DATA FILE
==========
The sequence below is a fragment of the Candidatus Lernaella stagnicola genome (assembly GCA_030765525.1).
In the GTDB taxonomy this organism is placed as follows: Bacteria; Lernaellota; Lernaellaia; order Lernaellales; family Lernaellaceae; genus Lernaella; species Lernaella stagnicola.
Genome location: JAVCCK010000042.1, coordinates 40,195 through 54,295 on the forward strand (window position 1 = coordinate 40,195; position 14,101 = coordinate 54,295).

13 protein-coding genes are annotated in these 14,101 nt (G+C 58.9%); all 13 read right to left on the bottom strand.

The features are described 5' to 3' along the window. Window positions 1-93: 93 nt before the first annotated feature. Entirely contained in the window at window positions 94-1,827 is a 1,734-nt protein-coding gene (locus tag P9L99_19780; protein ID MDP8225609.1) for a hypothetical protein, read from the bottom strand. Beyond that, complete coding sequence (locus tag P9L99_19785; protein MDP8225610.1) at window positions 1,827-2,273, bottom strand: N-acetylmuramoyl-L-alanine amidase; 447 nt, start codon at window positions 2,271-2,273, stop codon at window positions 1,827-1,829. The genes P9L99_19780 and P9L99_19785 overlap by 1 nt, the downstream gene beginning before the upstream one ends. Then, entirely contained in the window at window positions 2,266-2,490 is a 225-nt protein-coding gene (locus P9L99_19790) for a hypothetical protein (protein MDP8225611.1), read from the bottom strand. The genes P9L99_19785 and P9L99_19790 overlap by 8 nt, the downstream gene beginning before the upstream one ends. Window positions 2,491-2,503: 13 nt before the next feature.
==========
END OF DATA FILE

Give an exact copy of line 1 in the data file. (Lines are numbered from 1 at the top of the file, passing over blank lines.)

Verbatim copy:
The sequence below is a fragment of the Candidatus Lernaella stagnicola genome (assembly GCA_030765525.1).